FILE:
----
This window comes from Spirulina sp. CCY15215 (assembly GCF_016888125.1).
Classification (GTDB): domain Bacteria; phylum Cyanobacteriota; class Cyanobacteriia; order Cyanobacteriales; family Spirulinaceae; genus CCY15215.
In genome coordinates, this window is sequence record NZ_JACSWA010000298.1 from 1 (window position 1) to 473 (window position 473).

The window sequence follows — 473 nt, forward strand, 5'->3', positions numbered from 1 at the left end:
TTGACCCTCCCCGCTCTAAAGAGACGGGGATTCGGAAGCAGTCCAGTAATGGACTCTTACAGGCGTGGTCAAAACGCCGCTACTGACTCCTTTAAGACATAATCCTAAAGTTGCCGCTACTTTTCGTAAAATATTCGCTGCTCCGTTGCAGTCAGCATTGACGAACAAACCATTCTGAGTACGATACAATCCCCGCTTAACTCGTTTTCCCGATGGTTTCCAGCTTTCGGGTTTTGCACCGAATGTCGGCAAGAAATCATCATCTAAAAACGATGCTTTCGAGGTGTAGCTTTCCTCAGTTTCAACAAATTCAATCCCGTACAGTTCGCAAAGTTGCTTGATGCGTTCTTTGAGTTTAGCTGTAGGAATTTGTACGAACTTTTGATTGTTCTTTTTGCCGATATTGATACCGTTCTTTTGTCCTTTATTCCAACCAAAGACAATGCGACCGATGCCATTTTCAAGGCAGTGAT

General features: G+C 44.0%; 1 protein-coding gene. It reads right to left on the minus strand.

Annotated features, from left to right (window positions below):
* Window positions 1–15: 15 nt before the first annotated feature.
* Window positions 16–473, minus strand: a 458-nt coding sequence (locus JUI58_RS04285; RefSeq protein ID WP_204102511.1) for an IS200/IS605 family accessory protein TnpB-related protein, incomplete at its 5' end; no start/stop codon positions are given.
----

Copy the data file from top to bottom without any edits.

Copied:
This window comes from Spirulina sp. CCY15215 (assembly GCF_016888125.1).
Classification (GTDB): domain Bacteria; phylum Cyanobacteriota; class Cyanobacteriia; order Cyanobacteriales; family Spirulinaceae; genus CCY15215.
In genome coordinates, this window is sequence record NZ_JACSWA010000298.1 from 1 (window position 1) to 473 (window position 473).

The window sequence follows — 473 nt, forward strand, 5'->3', positions numbered from 1 at the left end:
TTGACCCTCCCCGCTCTAAAGAGACGGGGATTCGGAAGCAGTCCAGTAATGGACTCTTACAGGCGTGGTCAAAACGCCGCTACTGACTCCTTTAAGACATAATCCTAAAGTTGCCGCTACTTTTCGTAAAATATTCGCTGCTCCGTTGCAGTCAGCATTGACGAACAAACCATTCTGAGTACGATACAATCCCCGCTTAACTCGTTTTCCCGATGGTTTCCAGCTTTCGGGTTTTGCACCGAATGTCGGCAAGAAATCATCATCTAAAAACGATGCTTTCGAGGTGTAGCTTTCCTCAGTTTCAACAAATTCAATCCCGTACAGTTCGCAAAGTTGCTTGATGCGTTCTTTGAGTTTAGCTGTAGGAATTTGTACGAACTTTTGATTGTTCTTTTTGCCGATATTGATACCGTTCTTTTGTCCTTTATTCCAACCAAAGACAATGCGACCGATGCCATTTTCAAGGCAGTGAT

General features: G+C 44.0%; 1 protein-coding gene. It reads right to left on the minus strand.

Annotated features, from left to right (window positions below):
* Window positions 1–15: 15 nt before the first annotated feature.
* Window positions 16–473, minus strand: a 458-nt coding sequence (locus JUI58_RS04285; RefSeq protein ID WP_204102511.1) for an IS200/IS605 family accessory protein TnpB-related protein, incomplete at its 5' end; no start/stop codon positions are given.